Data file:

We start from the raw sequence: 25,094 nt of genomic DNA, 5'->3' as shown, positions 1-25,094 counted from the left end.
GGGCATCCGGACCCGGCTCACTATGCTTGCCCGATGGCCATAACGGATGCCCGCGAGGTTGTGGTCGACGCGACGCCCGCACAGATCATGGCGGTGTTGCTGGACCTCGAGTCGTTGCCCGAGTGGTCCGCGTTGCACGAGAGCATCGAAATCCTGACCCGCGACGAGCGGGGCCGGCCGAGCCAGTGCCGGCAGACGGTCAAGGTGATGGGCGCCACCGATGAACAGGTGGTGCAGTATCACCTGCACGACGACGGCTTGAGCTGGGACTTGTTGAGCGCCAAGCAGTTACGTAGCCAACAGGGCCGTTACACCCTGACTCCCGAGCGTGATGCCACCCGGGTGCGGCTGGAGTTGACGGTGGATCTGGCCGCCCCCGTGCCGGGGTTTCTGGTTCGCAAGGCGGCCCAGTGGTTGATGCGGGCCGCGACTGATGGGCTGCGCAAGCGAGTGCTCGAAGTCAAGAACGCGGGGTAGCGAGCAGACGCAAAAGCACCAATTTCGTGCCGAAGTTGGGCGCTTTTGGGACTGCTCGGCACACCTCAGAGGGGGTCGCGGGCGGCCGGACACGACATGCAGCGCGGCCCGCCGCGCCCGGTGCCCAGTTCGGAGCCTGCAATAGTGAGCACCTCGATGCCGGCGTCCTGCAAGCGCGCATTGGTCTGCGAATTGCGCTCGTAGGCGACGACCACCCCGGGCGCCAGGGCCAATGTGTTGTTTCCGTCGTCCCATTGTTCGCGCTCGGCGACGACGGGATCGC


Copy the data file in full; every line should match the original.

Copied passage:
We start from the raw sequence: 25,094 nt of genomic DNA, 5'->3' as shown, positions 1-25,094 counted from the left end.
GGGCATCCGGACCCGGCTCACTATGCTTGCCCGATGGCCATAACGGATGCCCGCGAGGTTGTGGTCGACGCGACGCCCGCACAGATCATGGCGGTGTTGCTGGACCTCGAGTCGTTGCCCGAGTGGTCCGCGTTGCACGAGAGCATCGAAATCCTGACCCGCGACGAGCGGGGCCGGCCGAGCCAGTGCCGGCAGACGGTCAAGGTGATGGGCGCCACCGATGAACAGGTGGTGCAGTATCACCTGCACGACGACGGCTTGAGCTGGGACTTGTTGAGCGCCAAGCAGTTACGTAGCCAACAGGGCCGTTACACCCTGACTCCCGAGCGTGATGCCACCCGGGTGCGGCTGGAGTTGACGGTGGATCTGGCCGCCCCCGTGCCGGGGTTTCTGGTTCGCAAGGCGGCCCAGTGGTTGATGCGGGCCGCGACTGATGGGCTGCGCAAGCGAGTGCTCGAAGTCAAGAACGCGGGGTAGCGAGCAGACGCAAAAGCACCAATTTCGTGCCGAAGTTGGGCGCTTTTGGGACTGCTCGGCACACCTCAGAGGGGGTCGCGGGCGGCCGGACACGACATGCAGCGCGGCCCGCCGCGCCCGGTGCCCAGTTCGGAGCCTGCAATAGTGAGCACCTCGATGCCGGCGTCCTGCAAGCGCGCATTGGTCTGCGAATTGCGCTCGTAGGCGACGACCACCCCGGGCGCCAGGGCCAATGTGTTGTTTCCGTCGTCCCATTGTTCGCGCTCGGCGACGACGGGATCGC